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Tanglewood Online Exhibits

A Dream Fulfilled: 1940

The Tanglewood Music Center is Founded

BSO Music Director Serge Koussevitzky had long dreamed of establishing a music school. The donation of the Tanglewood estate to the BSO in 1937 paved the way for the creation of an “academy for living and working in music," meant to supplement a conservatory education with the experience of working musicians.

Several students holding instrument cases and wearing vintage attire walk across the Tanglewood lawn with the Music Shed in the background.

A group of Tanglewood Music Center students walk across the Tanglewood lawn, 1940. Photographer unknown.

Building the Faculty

The Tanglewood Music Center (TMC) was Koussevitzky’s pride and joy for the rest of his life. He assembled an extraordinary faculty in composition, operatic and choral activities, and instrumental performance.

An Impressive First Session

The 1940 class picture shows Tanglewood Music Center faculty, students, and staff assembled in front of the “Main House” that served for 54 years as the headquarters for TMC activities. The faculty chosen by Koussevitzky included Aaron Copland, Paul Hindemith, G. Wallace Woodworth, Olin Downes, Richard Burgin, as well as BSO members. Koussevitzky taught the most gifted conducting students, including Leonard Bernstein, Thor Johnson, Richard Bales, and Lukas Foss.

A New Tradition

Alleluia by Randall Thompson, a work for unaccompanied chorus, was commissioned by the BSO for the Tanglewood Music Center’s 1940 opening exercises. The piece made such an impression that it has remained a part of the opening exercises ever since.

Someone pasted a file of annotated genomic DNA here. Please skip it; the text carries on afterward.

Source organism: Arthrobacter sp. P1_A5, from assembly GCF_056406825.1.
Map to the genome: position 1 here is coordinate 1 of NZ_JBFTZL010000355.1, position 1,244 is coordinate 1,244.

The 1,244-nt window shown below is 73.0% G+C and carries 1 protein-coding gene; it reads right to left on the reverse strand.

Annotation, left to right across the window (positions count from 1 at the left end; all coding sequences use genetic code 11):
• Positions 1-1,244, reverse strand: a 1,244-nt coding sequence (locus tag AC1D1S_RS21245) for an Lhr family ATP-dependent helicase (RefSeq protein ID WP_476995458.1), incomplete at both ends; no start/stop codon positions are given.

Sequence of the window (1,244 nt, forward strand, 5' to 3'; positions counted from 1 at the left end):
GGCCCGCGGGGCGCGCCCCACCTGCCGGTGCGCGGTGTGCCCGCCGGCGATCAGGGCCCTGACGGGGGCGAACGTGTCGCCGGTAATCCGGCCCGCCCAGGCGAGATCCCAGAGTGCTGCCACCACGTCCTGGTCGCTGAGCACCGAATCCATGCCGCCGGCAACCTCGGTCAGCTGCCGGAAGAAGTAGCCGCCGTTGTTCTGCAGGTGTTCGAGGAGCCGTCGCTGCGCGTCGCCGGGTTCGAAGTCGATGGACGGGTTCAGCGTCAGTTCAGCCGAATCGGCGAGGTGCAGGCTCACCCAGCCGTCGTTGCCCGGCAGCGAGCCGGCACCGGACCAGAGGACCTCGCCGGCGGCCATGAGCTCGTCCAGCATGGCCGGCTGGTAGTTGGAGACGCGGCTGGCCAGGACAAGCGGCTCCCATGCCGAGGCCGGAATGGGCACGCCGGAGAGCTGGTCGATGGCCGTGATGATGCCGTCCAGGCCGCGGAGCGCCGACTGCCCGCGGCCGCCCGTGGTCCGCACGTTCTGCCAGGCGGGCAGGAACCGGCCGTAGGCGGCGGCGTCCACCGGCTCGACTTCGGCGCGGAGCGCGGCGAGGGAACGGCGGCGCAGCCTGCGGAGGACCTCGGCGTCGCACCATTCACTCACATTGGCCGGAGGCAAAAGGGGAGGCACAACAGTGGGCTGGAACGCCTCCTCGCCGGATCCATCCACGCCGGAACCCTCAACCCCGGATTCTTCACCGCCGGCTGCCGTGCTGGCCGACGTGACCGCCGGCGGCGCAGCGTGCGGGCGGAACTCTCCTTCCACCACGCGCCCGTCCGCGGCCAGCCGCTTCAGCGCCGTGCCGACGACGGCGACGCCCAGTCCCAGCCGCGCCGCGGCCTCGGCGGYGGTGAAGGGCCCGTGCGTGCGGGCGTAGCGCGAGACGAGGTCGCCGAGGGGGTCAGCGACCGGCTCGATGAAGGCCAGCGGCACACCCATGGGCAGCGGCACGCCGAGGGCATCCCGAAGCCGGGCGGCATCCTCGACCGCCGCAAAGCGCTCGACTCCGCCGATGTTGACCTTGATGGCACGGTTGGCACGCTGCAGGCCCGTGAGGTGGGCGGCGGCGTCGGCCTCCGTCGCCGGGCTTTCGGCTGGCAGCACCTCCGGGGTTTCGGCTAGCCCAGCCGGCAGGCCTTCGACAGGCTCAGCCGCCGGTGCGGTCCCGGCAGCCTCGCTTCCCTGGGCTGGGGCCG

Listen: 1940 Performance of Randall Thompson's Alleluia - Excerpt

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Address to the First Class

In his first speech to the first class of student musicians, Koussevitzky describes how his dream became reality.

Koussevitzky 1940 Opening Exercises Speech Transcript

Listen: Koussevitzky Opening Exercises Speech 1940 - Excerpt

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Student Turned Teacher

By 1948, Bernstein, a member of Koussevitzky's 1940 conducting class, had joined Copland as a member of the faculty.

Opera Outdoors

The need for a theater capable of accommodating opera productions was obvious during the Tanglewood Music Center’s first season, when Handel’s Acis and Galetea was performed outdoors. Present at that performance was Mrs. Louis Curtis Bok, founder of the Curtis Institute, who pledged $10,000 toward construction of the Theatre-Concert Hall.

A Theater of Their Own

The 1,200-seat structure, designed by Eliel Saarinen and his son Eero, opened on July 13, 1941.

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